The Dallas Mavericks arrive in Orlando, Florida today to prepare for the resumption of the 2019-20 NBA season, decamping from one COVID-19 hotbed and swapping it for another. In recent weeks, both Texas and Florida have been two of the poster children for the dizzying rise of coronavirus cases in the United States.
Florida has been particularly hard hit since Governor Ron DeSantis began a phased reopening in early May, which included an invitation to professional sports leagues to relocate there. The Sunshine State saw 7,347 total new cases on Tuesday. Days earlier, on July 4, the state set its single day record for new coronavirus cases with 11,459.
Now, three professional sports leagues are taking up residence in the state. The WNBA and MLS are joining the NBA. As the Mavericks disembark from the team’s private charter—WNBA players flew commercial to their “bubble” in Bradenton—and retreat to their lodgings at the Grand Floridian Resort and Spa at the Walt Disney World Resort—masks on, of course—there’s no escaping the specter of COVID-19.
“It’s important that we get to the bubble safe and healthy,” Mavericks center Kristaps Porzingis said. “Once we’re in there, we’ll see what the circumstances are and we’ll go from there. But we can’t be scared and worry about all those things. We just have to do our job and make sure we do the right thing.”
Not every team will arrive unscathed. Seven of the 22 Disney-bound teams—Brooklyn Nets, Denver Nuggets, Los Angeles Clippers, Miami Heat, Milwaukee Bucks and Phoenix Suns—shut down their facilities within the past two weeks due to positive coronavirus tests. The Mavericks were tested three days in a row prior to departing. They haven’t reported any positive cases.
“The virus is unpredictable on many levels, but the one thing that’s very predictable is the level of contagiousness that is involved with it,” Mavericks Head Coach Rick Carlisle said. “The NBA has done a really, really great job of communicating the safety protocols.”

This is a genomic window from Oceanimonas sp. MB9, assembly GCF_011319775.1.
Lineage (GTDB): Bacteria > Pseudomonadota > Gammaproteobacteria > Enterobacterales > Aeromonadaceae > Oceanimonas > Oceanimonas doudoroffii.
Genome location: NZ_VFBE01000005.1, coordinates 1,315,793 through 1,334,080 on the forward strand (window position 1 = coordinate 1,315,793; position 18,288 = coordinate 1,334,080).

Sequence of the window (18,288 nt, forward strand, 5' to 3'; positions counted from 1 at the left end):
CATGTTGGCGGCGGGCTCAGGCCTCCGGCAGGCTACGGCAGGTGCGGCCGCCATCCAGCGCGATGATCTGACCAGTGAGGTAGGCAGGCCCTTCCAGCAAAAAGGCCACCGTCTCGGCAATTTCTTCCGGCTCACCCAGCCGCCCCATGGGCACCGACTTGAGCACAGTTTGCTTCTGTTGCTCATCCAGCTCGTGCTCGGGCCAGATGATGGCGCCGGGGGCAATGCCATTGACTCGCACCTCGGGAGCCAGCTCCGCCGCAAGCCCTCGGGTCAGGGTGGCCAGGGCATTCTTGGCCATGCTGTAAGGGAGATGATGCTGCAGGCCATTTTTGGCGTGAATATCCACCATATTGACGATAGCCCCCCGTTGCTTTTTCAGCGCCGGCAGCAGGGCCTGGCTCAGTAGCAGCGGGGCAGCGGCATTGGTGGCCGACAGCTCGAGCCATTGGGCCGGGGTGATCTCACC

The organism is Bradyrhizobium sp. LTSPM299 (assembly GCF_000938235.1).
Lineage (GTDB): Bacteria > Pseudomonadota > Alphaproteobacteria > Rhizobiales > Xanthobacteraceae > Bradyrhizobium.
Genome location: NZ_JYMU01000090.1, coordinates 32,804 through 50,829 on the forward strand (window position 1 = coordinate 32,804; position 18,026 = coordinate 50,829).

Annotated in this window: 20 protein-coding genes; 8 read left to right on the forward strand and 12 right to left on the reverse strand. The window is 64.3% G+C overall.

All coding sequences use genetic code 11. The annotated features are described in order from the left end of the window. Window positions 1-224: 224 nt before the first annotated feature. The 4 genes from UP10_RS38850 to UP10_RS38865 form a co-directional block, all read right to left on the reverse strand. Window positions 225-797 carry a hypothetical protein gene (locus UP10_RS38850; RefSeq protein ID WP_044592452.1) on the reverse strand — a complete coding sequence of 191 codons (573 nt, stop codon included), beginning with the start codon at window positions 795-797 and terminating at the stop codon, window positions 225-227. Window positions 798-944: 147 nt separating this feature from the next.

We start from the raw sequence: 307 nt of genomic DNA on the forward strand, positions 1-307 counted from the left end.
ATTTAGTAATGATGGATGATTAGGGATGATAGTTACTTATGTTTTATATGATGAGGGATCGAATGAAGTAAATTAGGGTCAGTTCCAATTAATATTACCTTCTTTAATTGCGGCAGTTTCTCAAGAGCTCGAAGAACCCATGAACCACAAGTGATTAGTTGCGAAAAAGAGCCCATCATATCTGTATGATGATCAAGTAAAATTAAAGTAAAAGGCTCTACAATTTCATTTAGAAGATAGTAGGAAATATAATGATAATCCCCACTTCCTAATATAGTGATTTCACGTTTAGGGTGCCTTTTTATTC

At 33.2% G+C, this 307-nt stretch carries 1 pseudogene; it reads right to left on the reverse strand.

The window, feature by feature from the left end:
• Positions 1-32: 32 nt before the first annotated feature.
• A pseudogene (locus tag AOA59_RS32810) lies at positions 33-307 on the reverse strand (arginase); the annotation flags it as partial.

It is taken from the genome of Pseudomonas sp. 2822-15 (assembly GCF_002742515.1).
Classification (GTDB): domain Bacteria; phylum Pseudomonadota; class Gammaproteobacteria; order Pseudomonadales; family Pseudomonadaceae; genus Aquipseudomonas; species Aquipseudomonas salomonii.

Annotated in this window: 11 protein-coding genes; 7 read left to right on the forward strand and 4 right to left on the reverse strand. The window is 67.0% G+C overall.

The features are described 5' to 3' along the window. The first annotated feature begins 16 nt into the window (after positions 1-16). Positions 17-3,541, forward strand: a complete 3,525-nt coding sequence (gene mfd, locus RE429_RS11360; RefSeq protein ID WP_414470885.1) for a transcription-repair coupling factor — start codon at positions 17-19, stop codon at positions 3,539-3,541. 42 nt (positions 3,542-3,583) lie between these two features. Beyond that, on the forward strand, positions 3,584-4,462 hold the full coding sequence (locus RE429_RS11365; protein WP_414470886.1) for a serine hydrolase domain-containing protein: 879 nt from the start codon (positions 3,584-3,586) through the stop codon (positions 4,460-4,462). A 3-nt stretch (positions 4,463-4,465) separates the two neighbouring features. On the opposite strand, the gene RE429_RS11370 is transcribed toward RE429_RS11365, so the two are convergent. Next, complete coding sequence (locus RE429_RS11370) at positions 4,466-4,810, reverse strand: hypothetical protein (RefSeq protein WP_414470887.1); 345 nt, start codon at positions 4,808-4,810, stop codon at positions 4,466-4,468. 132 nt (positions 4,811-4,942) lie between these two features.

In Orlando, the NBA established numerous precautions in the hopes of ensuring the health and safety of players and personnel sequestered on the Disney campus. When the Mavericks arrive at their hotel, they must isolate in their rooms until they return two negative COVID-19 tests at least 24 hours apart. Only then can the leave. Testing will be a regular part of players’ lives in Orlando.
They must also follow social distancing guidelines, based on those established by the Centers for Disease Control. These go so far as to restrict the number of people allowed to play table tennis at one time. They can also opt to wear an Oura smart ring that may aid in early detection of coronavirus symptoms. The virus’ threat remains real, though.
“I’m still up in the air right now,” Mavericks guard Tim Hardaway Jr. said about his mindset. “I love the game of basketball. So, I don’t care where it’s getting played or what the circumstances are. … I think the NBA and NBPA and everybody that’s involved with the season restarting in Orlando, I think they’ve done an amazing job of making sure that our lives are safe and that everybody is safe when they all get into the bubble.”
Orange County, where Disney World is situated, isn’t the worst hit county in the state. It is, however, in the top-five. As of Tuesday, the county had 11,458 confirmed cases. Statewide, there have been 213,794 positive results. That accounts for the virus infecting nearly one out of every 100 people in Florida. Governor DeSantis has so far rejected calls to issue a mandatory mask requirement.
“Even though the cases are high in Florida, our protected area should be one of the safest places to be if you factor in the amount of testing and the amount of care that has gone into the planning,” Carlisle said. “We have a lot of faith in that.”
Still, there’s no guarantee that they won’t contract the virus. Even though teams are quarantining, Disney employees—those cleaning the players’ rooms, preparing meals and providing other services—won’t be. They’ll come and go as they’re schedule allows, with many living in COVID-19 hotspots. Disney employees will be subject to health screenings and will mostly be prohibited from coming into contact with NBA personnel.
Finishing the NBA season in a single location under quarantine is unprecedented. Yet, that’s what the Mavericks and 21 other teams came to Orlando to do. There’s still a lot of basketball to play and a champion to crown, virus or not. However, everything done from here on out will be inextricably linked to the bizarre season finale and the league navigates the havoc wrought by COVID-19.
“We move into this with a high degree of respect for the virus,” Carlisle said, “a high degree of humility that every day we’ve got to really pay attention to detail, to as much as possible keep ourselves and our teams out of harm’s way.”